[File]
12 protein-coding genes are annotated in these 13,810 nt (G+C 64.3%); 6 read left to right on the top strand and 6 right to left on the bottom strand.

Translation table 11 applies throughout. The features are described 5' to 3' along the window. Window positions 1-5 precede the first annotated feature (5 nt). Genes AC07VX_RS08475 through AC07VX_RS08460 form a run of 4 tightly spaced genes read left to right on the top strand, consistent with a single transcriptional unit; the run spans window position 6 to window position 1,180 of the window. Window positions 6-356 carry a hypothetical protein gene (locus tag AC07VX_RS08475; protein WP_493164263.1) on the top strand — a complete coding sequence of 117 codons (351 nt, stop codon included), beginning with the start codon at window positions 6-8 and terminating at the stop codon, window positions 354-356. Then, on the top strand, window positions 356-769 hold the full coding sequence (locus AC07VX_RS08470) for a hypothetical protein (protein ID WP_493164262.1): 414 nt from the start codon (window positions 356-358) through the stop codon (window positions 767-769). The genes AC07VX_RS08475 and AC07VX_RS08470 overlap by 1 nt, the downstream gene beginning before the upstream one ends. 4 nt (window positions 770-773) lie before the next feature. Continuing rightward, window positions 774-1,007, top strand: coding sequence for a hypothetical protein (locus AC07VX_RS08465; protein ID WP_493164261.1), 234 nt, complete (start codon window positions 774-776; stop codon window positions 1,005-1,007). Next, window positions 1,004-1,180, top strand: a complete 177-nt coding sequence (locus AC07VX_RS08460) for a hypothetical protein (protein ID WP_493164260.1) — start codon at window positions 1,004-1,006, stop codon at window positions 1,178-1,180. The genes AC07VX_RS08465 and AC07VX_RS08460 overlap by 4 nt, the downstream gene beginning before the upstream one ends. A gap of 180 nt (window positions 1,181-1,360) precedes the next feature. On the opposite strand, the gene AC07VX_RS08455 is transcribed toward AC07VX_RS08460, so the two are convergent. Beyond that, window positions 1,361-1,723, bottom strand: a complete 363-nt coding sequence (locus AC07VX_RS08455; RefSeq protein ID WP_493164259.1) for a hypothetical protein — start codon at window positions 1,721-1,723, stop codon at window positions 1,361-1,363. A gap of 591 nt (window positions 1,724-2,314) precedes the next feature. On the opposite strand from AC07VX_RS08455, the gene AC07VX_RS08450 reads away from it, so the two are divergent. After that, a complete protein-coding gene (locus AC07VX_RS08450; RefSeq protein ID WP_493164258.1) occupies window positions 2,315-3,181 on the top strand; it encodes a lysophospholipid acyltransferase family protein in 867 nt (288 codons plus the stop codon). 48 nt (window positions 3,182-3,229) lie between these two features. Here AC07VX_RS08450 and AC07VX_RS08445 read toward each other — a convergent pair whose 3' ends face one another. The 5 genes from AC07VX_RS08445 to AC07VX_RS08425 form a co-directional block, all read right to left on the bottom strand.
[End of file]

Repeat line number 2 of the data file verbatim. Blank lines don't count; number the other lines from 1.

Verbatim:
Translation table 11 applies throughout. The features are described 5' to 3' along the window. Window positions 1-5 precede the first annotated feature (5 nt). Genes AC07VX_RS08475 through AC07VX_RS08460 form a run of 4 tightly spaced genes read left to right on the top strand, consistent with a single transcriptional unit; the run spans window position 6 to window position 1,180 of the window. Window positions 6-356 carry a hypothetical protein gene (locus tag AC07VX_RS08475; protein WP_493164263.1) on the top strand — a complete coding sequence of 117 codons (351 nt, stop codon included), beginning with the start codon at window positions 6-8 and terminating at the stop codon, window positions 354-356. Then, on the top strand, window positions 356-769 hold the full coding sequence (locus AC07VX_RS08470) for a hypothetical protein (protein ID WP_493164262.1): 414 nt from the start codon (window positions 356-358) through the stop codon (window positions 767-769). The genes AC07VX_RS08475 and AC07VX_RS08470 overlap by 1 nt, the downstream gene beginning before the upstream one ends. 4 nt (window positions 770-773) lie before the next feature. Continuing rightward, window positions 774-1,007, top strand: coding sequence for a hypothetical protein (locus AC07VX_RS08465; protein ID WP_493164261.1), 234 nt, complete (start codon window positions 774-776; stop codon window positions 1,005-1,007). Next, window positions 1,004-1,180, top strand: a complete 177-nt coding sequence (locus AC07VX_RS08460) for a hypothetical protein (protein ID WP_493164260.1) — start codon at window positions 1,004-1,006, stop codon at window positions 1,178-1,180. The genes AC07VX_RS08465 and AC07VX_RS08460 overlap by 4 nt, the downstream gene beginning before the upstream one ends. A gap of 180 nt (window positions 1,181-1,360) precedes the next feature. On the opposite strand, the gene AC07VX_RS08455 is transcribed toward AC07VX_RS08460, so the two are convergent. Beyond that, window positions 1,361-1,723, bottom strand: a complete 363-nt coding sequence (locus AC07VX_RS08455; RefSeq protein ID WP_493164259.1) for a hypothetical protein — start codon at window positions 1,721-1,723, stop codon at window positions 1,361-1,363. A gap of 591 nt (window positions 1,724-2,314) precedes the next feature. On the opposite strand from AC07VX_RS08455, the gene AC07VX_RS08450 reads away from it, so the two are divergent. After that, a complete protein-coding gene (locus AC07VX_RS08450; RefSeq protein ID WP_493164258.1) occupies window positions 2,315-3,181 on the top strand; it encodes a lysophospholipid acyltransferase family protein in 867 nt (288 codons plus the stop codon). 48 nt (window positions 3,182-3,229) lie between these two features. Here AC07VX_RS08450 and AC07VX_RS08445 read toward each other — a convergent pair whose 3' ends face one another. The 5 genes from AC07VX_RS08445 to AC07VX_RS08425 form a co-directional block, all read right to left on the bottom strand.